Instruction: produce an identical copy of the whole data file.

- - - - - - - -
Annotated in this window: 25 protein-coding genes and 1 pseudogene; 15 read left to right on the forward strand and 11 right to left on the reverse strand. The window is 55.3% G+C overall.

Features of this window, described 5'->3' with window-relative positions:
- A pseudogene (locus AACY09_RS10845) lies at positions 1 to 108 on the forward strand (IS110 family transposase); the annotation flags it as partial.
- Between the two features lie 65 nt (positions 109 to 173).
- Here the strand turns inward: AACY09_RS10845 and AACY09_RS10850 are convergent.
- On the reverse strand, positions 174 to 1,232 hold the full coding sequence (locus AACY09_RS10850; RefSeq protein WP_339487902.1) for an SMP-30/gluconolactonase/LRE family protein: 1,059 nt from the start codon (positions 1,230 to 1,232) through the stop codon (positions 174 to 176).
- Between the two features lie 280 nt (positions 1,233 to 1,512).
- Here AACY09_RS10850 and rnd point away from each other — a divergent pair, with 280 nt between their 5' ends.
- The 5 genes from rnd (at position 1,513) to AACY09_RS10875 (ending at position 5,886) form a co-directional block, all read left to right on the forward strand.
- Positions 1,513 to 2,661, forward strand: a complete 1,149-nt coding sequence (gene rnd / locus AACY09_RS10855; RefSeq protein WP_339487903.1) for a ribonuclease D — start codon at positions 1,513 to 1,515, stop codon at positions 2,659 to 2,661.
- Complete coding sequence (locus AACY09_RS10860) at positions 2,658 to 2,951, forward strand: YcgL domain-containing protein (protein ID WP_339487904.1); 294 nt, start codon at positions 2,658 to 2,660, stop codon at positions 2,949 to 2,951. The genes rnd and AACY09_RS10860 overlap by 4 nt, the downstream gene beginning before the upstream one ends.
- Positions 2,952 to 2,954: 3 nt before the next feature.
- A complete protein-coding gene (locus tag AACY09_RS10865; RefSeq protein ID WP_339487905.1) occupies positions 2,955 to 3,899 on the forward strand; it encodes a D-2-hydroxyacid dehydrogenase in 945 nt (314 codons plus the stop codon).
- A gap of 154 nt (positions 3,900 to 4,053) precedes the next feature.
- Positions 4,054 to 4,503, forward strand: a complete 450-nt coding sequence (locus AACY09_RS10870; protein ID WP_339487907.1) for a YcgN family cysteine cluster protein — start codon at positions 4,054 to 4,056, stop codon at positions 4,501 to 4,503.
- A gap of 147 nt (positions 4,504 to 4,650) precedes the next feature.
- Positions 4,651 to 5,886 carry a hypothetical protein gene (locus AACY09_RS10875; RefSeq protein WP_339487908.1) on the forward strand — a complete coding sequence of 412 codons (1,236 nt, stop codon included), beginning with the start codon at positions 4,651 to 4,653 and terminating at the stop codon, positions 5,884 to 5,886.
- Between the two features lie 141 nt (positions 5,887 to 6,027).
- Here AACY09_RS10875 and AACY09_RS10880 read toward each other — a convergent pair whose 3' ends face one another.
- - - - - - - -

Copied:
Annotated in this window: 25 protein-coding genes and 1 pseudogene; 15 read left to right on the forward strand and 11 right to left on the reverse strand. The window is 55.3% G+C overall.

Features of this window, described 5'->3' with window-relative positions:
- A pseudogene (locus AACY09_RS10845) lies at positions 1 to 108 on the forward strand (IS110 family transposase); the annotation flags it as partial.
- Between the two features lie 65 nt (positions 109 to 173).
- Here the strand turns inward: AACY09_RS10845 and AACY09_RS10850 are convergent.
- On the reverse strand, positions 174 to 1,232 hold the full coding sequence (locus AACY09_RS10850; RefSeq protein WP_339487902.1) for an SMP-30/gluconolactonase/LRE family protein: 1,059 nt from the start codon (positions 1,230 to 1,232) through the stop codon (positions 174 to 176).
- Between the two features lie 280 nt (positions 1,233 to 1,512).
- Here AACY09_RS10850 and rnd point away from each other — a divergent pair, with 280 nt between their 5' ends.
- The 5 genes from rnd (at position 1,513) to AACY09_RS10875 (ending at position 5,886) form a co-directional block, all read left to right on the forward strand.
- Positions 1,513 to 2,661, forward strand: a complete 1,149-nt coding sequence (gene rnd / locus AACY09_RS10855; RefSeq protein WP_339487903.1) for a ribonuclease D — start codon at positions 1,513 to 1,515, stop codon at positions 2,659 to 2,661.
- Complete coding sequence (locus AACY09_RS10860) at positions 2,658 to 2,951, forward strand: YcgL domain-containing protein (protein ID WP_339487904.1); 294 nt, start codon at positions 2,658 to 2,660, stop codon at positions 2,949 to 2,951. The genes rnd and AACY09_RS10860 overlap by 4 nt, the downstream gene beginning before the upstream one ends.
- Positions 2,952 to 2,954: 3 nt before the next feature.
- A complete protein-coding gene (locus tag AACY09_RS10865; RefSeq protein ID WP_339487905.1) occupies positions 2,955 to 3,899 on the forward strand; it encodes a D-2-hydroxyacid dehydrogenase in 945 nt (314 codons plus the stop codon).
- A gap of 154 nt (positions 3,900 to 4,053) precedes the next feature.
- Positions 4,054 to 4,503, forward strand: a complete 450-nt coding sequence (locus AACY09_RS10870; protein ID WP_339487907.1) for a YcgN family cysteine cluster protein — start codon at positions 4,054 to 4,056, stop codon at positions 4,501 to 4,503.
- A gap of 147 nt (positions 4,504 to 4,650) precedes the next feature.
- Positions 4,651 to 5,886 carry a hypothetical protein gene (locus AACY09_RS10875; RefSeq protein WP_339487908.1) on the forward strand — a complete coding sequence of 412 codons (1,236 nt, stop codon included), beginning with the start codon at positions 4,651 to 4,653 and terminating at the stop codon, positions 5,884 to 5,886.
- Between the two features lie 141 nt (positions 5,887 to 6,027).
- Here AACY09_RS10875 and AACY09_RS10880 read toward each other — a convergent pair whose 3' ends face one another.